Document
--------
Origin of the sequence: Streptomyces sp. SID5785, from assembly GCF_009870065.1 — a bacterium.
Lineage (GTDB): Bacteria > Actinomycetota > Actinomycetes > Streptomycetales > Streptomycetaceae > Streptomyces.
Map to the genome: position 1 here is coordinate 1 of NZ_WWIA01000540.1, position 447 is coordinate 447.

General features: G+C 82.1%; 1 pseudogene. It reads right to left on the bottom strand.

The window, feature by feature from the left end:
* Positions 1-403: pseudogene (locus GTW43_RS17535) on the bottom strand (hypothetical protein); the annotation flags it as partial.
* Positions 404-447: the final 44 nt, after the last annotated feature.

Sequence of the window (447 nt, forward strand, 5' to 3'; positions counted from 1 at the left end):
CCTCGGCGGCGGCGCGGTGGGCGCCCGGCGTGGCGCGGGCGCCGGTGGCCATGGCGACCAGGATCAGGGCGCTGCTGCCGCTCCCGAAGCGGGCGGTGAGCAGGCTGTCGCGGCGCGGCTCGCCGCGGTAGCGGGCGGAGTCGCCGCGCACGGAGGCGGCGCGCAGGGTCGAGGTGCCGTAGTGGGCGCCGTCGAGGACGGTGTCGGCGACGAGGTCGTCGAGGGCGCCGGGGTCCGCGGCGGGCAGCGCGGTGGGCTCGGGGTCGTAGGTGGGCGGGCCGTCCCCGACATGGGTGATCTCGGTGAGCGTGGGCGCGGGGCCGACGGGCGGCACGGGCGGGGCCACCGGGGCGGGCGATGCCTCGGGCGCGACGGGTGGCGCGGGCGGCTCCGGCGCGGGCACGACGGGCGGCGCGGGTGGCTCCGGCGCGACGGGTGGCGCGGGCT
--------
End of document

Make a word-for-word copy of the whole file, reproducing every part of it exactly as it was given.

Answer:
Origin of the sequence: Streptomyces sp. SID5785, from assembly GCF_009870065.1 — a bacterium.
Lineage (GTDB): Bacteria > Actinomycetota > Actinomycetes > Streptomycetales > Streptomycetaceae > Streptomyces.
Map to the genome: position 1 here is coordinate 1 of NZ_WWIA01000540.1, position 447 is coordinate 447.

General features: G+C 82.1%; 1 pseudogene. It reads right to left on the bottom strand.

The window, feature by feature from the left end:
* Positions 1-403: pseudogene (locus GTW43_RS17535) on the bottom strand (hypothetical protein); the annotation flags it as partial.
* Positions 404-447: the final 44 nt, after the last annotated feature.

Sequence of the window (447 nt, forward strand, 5' to 3'; positions counted from 1 at the left end):
CCTCGGCGGCGGCGCGGTGGGCGCCCGGCGTGGCGCGGGCGCCGGTGGCCATGGCGACCAGGATCAGGGCGCTGCTGCCGCTCCCGAAGCGGGCGGTGAGCAGGCTGTCGCGGCGCGGCTCGCCGCGGTAGCGGGCGGAGTCGCCGCGCACGGAGGCGGCGCGCAGGGTCGAGGTGCCGTAGTGGGCGCCGTCGAGGACGGTGTCGGCGACGAGGTCGTCGAGGGCGCCGGGGTCCGCGGCGGGCAGCGCGGTGGGCTCGGGGTCGTAGGTGGGCGGGCCGTCCCCGACATGGGTGATCTCGGTGAGCGTGGGCGCGGGGCCGACGGGCGGCACGGGCGGGGCCACCGGGGCGGGCGATGCCTCGGGCGCGACGGGTGGCGCGGGCGGCTCCGGCGCGGGCACGACGGGCGGCGCGGGTGGCTCCGGCGCGACGGGTGGCGCGGGCT